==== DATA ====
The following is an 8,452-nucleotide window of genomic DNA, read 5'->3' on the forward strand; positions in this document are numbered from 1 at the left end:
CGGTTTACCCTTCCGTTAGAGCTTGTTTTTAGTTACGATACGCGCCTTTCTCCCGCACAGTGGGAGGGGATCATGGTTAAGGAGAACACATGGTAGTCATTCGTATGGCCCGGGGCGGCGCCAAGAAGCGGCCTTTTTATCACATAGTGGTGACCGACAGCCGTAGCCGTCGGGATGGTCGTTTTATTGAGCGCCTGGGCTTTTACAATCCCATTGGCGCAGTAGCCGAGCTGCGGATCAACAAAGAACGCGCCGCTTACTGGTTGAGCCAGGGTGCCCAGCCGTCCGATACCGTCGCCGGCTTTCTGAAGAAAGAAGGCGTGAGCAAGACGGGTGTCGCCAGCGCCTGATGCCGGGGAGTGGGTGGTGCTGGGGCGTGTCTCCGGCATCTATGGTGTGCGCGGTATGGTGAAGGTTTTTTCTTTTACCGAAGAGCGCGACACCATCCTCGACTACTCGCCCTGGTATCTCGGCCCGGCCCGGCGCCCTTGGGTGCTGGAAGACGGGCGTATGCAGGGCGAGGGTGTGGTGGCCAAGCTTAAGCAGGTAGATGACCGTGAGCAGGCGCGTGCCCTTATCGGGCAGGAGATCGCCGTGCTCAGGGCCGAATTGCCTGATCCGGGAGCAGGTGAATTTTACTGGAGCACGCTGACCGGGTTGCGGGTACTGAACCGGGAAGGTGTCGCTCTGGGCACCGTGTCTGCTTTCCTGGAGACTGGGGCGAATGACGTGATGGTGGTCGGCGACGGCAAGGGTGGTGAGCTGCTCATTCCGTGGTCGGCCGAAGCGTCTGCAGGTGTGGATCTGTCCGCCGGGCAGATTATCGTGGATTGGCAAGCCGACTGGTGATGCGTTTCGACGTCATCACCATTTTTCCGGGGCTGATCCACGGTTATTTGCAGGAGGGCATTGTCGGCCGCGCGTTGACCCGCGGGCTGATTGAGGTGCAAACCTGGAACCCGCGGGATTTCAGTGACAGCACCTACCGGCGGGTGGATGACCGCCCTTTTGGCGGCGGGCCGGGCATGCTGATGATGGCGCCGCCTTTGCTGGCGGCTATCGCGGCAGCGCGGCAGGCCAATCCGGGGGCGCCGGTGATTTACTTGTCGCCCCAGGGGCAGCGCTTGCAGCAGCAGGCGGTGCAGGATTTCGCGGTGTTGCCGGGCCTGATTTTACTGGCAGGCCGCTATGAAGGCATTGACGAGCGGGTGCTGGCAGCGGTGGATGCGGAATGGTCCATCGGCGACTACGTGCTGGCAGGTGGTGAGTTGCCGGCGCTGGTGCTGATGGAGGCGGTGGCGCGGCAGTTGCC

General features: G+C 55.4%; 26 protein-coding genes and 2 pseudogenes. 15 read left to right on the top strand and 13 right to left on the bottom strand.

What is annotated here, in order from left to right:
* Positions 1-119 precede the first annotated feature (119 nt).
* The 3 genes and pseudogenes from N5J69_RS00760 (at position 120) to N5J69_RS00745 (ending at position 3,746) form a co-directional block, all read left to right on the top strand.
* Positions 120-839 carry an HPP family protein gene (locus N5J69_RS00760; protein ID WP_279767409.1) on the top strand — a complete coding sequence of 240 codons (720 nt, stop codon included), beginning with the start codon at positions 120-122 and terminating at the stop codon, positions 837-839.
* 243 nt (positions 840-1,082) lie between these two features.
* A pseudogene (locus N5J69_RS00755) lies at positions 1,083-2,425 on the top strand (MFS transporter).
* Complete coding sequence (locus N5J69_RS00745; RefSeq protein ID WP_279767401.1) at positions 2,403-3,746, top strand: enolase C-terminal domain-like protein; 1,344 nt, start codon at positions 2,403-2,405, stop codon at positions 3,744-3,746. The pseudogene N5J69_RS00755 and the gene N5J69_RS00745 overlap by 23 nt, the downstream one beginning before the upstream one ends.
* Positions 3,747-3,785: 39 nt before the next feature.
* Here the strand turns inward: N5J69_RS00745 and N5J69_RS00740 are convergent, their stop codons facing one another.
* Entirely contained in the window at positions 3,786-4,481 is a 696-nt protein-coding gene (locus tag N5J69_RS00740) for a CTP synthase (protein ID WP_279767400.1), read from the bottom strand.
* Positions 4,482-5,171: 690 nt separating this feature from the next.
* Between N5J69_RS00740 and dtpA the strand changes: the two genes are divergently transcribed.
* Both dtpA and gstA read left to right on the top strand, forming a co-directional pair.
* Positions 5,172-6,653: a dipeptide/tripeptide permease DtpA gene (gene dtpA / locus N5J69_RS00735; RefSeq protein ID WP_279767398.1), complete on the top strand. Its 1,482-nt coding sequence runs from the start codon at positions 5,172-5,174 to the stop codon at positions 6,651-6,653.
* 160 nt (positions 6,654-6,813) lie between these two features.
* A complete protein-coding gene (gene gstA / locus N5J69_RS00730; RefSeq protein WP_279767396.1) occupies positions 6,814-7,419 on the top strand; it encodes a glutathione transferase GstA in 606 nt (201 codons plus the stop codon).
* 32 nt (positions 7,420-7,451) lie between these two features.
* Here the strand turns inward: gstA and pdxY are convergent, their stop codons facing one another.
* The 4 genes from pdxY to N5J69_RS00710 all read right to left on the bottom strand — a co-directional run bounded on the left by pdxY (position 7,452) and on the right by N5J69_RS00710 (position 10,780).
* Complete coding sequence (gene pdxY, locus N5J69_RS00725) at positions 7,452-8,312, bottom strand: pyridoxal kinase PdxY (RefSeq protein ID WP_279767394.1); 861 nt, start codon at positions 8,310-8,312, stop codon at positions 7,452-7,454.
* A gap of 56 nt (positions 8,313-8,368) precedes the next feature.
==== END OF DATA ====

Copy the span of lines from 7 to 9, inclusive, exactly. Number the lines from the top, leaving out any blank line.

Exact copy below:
* Positions 120-839 carry an HPP family protein gene (locus N5J69_RS00760; protein ID WP_279767409.1) on the top strand — a complete coding sequence of 240 codons (720 nt, stop codon included), beginning with the start codon at positions 120-122 and terminating at the stop codon, positions 837-839.
* 243 nt (positions 840-1,082) lie between these two features.
* A pseudogene (locus N5J69_RS00755) lies at positions 1,083-2,425 on the top strand (MFS transporter).